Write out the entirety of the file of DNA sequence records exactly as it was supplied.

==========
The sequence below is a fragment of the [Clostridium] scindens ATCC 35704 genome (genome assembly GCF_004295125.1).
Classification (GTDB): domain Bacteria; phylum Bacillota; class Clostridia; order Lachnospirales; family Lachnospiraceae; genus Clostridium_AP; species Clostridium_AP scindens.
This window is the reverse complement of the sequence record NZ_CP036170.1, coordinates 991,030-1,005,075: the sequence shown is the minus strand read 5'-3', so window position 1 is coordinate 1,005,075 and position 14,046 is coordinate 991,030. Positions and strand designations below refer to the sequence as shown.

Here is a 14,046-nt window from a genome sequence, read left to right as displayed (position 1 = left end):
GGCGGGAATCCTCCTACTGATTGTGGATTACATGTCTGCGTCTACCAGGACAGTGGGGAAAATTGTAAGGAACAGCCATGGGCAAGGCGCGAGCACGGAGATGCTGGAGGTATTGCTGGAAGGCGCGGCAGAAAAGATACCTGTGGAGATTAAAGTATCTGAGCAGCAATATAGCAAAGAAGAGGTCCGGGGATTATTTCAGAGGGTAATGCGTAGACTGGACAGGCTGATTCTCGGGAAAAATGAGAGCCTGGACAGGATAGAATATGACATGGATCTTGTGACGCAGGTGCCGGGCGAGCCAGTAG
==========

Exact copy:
The sequence below is a fragment of the [Clostridium] scindens ATCC 35704 genome (genome assembly GCF_004295125.1).
Classification (GTDB): domain Bacteria; phylum Bacillota; class Clostridia; order Lachnospirales; family Lachnospiraceae; genus Clostridium_AP; species Clostridium_AP scindens.
This window is the reverse complement of the sequence record NZ_CP036170.1, coordinates 991,030-1,005,075: the sequence shown is the minus strand read 5'-3', so window position 1 is coordinate 1,005,075 and position 14,046 is coordinate 991,030. Positions and strand designations below refer to the sequence as shown.

Here is a 14,046-nt window from a genome sequence, read left to right as displayed (position 1 = left end):
GGCGGGAATCCTCCTACTGATTGTGGATTACATGTCTGCGTCTACCAGGACAGTGGGGAAAATTGTAAGGAACAGCCATGGGCAAGGCGCGAGCACGGAGATGCTGGAGGTATTGCTGGAAGGCGCGGCAGAAAAGATACCTGTGGAGATTAAAGTATCTGAGCAGCAATATAGCAAAGAAGAGGTCCGGGGATTATTTCAGAGGGTAATGCGTAGACTGGACAGGCTGATTCTCGGGAAAAATGAGAGCCTGGACAGGATAGAATATGACATGGATCTTGTGACGCAGGTGCCGGGCGAGCCAGTAG